Summers: Well, why don’t we -- I’ve taken enough time. I think this is a natural breaking point. I like to sort of talk about the years at NIH next time. I want to see how well I can cover what you were doing there. I guess I was interested in something of how the lab worked, you know, the style, the projects, who picked what projects.
Berliner: People picked their own project pretty much as the situation arose. There was no really long-term planning of anything. That was one of the nice things, as a matter of fact, about working at NIH. You didn’t have to figure out in advance what you were going to do the next couple of years. You could just start doing something, and if it worked, you kept doing it; if it didn’t, you just stopped and did something else. So you didn’t have to convince any other group of people of the usefulness of what you proposed to do. The one thing you asked me about the other day, I just was thinking about it. You asked me about women. And there were two women in the Heart Institute in rather prominent places, one, Terry Stadtman and the other was Martha Vaughan.
Summers: Well, Martha was Orloff’s wife.
Berliner: That’s right. There was quite a fuss at one time at NIH because all the prominent women were the wives of a scientist. Terry Stadtman was Earl’s wife, and Martha, Jack’s wife. Well, you know, as far as that goes, they’re both members of the Academy, so that there’s little doubt about their competence. It wasn’t just nepotism that got them where they were. But, nevertheless, as I say, there had been that fuss about it. There must have been other women at some time or other, but I don’t remember any during the time I was scientific director.
Summers: What about -- I noticed most of your papers were single-author papers. This reflected the way you worked, or was it . . .
Berliner: Well, many of those papers were presentations, you know, papers I wrote for something or other. Most of my work, I don’t think I ever had a totally independent project entirely my own, nobody else working with me. There was usually at least one junior person.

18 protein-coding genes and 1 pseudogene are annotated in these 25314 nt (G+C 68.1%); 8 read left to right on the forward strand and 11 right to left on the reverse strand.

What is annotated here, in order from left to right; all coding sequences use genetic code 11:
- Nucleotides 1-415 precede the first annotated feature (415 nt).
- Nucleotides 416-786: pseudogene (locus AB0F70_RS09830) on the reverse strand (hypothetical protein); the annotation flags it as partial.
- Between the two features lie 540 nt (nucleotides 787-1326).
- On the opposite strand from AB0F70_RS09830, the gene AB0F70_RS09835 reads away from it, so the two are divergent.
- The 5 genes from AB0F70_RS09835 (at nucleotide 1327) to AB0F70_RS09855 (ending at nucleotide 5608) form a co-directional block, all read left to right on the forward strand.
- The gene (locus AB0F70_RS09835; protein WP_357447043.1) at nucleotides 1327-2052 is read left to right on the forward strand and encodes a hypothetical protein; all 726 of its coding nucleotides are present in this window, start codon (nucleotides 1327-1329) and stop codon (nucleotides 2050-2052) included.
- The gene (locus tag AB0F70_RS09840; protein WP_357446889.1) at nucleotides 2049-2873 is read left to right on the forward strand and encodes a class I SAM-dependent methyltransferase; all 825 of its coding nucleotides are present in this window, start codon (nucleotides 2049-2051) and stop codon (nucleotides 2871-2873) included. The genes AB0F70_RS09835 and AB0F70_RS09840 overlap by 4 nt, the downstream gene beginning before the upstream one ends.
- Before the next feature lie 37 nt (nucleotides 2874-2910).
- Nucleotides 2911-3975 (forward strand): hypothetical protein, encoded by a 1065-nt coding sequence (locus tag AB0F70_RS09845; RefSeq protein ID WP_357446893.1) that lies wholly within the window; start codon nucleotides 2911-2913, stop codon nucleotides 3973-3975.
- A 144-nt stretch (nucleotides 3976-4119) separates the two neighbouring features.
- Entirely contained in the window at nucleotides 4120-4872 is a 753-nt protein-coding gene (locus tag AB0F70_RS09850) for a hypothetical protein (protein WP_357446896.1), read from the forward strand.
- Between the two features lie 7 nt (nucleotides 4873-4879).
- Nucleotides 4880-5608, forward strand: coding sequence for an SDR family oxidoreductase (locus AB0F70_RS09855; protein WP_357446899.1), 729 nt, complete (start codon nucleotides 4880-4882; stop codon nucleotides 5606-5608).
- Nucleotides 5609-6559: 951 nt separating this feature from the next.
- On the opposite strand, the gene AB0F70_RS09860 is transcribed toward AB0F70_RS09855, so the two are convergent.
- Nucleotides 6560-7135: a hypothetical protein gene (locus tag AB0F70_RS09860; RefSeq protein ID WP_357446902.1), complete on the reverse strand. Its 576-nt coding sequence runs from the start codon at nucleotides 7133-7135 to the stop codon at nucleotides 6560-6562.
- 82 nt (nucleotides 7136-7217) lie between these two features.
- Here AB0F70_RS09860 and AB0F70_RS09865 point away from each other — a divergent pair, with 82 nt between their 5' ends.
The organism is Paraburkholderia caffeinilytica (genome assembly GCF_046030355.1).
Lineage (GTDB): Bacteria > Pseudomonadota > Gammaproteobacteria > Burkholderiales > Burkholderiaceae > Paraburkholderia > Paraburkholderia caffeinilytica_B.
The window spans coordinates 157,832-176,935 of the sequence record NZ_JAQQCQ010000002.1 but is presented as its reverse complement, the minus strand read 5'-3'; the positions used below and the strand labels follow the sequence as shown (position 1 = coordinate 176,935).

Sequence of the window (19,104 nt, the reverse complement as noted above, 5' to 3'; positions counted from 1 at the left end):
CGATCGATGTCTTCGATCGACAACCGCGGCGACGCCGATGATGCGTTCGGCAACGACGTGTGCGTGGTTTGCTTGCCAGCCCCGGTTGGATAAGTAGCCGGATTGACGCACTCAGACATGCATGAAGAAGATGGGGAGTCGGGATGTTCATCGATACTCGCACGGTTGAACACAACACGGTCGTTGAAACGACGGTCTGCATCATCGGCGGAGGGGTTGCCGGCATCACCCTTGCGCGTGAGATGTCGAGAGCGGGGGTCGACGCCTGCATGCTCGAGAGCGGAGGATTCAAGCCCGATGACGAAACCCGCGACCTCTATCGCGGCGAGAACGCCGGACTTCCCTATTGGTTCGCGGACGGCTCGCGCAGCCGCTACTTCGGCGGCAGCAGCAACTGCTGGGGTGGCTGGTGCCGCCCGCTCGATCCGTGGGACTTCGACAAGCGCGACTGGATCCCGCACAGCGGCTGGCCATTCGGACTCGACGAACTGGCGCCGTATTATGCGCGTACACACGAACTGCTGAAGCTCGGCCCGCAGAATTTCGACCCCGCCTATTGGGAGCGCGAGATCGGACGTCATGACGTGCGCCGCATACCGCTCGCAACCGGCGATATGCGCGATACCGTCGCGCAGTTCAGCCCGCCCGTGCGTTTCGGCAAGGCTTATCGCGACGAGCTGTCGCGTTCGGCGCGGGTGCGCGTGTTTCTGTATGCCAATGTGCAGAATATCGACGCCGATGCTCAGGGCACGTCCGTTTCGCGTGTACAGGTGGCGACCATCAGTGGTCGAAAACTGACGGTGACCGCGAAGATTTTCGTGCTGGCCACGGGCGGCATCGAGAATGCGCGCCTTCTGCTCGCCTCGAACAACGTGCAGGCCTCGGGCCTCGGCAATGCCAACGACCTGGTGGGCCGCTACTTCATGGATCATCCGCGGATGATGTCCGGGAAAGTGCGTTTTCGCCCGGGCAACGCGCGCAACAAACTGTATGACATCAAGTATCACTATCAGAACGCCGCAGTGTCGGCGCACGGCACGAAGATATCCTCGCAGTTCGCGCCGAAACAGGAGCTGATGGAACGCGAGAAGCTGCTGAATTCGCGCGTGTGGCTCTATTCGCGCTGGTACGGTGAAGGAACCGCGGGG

Summers: Was there an annual review by the director or any sort of general sense of where it was going?
Berliner: Oh, scientific directors, as a group, used to review promotions or came up. And we had a group called the Board of Scientific Counselors, who were people from outside who came a couple times a year, and each time they came, reviewed the work in one laboratory, one or two laboratories. So there was lots of review of the work that was going on
Summers: Well, you mentioned collaboration. Who were some of the people you collaborated with both within the Heart Institute and outside?
Berliner: With whom I collaborated?
Summers: Yes, or your laboratory.
Berliner: Well. Bob Bowman was technical development. As a matter of fact, Bob Bowman and I had also worked together at Goldwater. He wasn’t involved in the malaria program, and he came after the war. But I think I said he and I made my first photometer, and he made a fusion [unintelligible], and then he developed all kinds of things later on, including the spectrofluorometer that Steve Brody used in many of their, much of their work. And he developed instruments and for freezing-points, which we used in concentrations.
Summers: Was he viewed as a full-fledged scientist or support system?
Berliner: Oh, yeah, yeah. He was an M.D. He had spent the war, in the war, they decided he was a psychiatrist, and when he came back he worked on nerve transmission for a brief period, but he found he was much more interested in physical. And he was a very ingenious guy. We were very good friends personally.
Summers: So, for your biochemical collaborations, you had Brody in-house, more or less.
Summers: What about the whole area of clinical chemistry? I mean, was that a growing discipline at the time? Similar to pathology...
Berliner: Yeah. Well, actually,[unintelligible ], who started out in laboratories, came over and worked in clinical chemistry specifically and the Clinical Center. And he developed a way to measure fluoride concentrations and became very popular in our lab. Unfortunately, he committed suicide. He had been depressed and had been admitted to the Naval Medical Center, and they decided he was in good enough shape to get out over a weekend. But his wife was away that weekend. She called and came home and found Ernie in the refrigerator.
Summers: That’s wild. So, other aspects of clinical chemistry related to the kidney?
Berliner: Not particularly. I don’t remember anything.
Summers: I mean, urine tests have been pretty standard for a long time.
Berliner: Oh, yeah.
Summers: The gravity.
Berliner: The measuring of proteins. We did one study one time, a question of how much protein was in the kidney, but we were not successful.
Summers: And the role of the kidney and hypertension was known.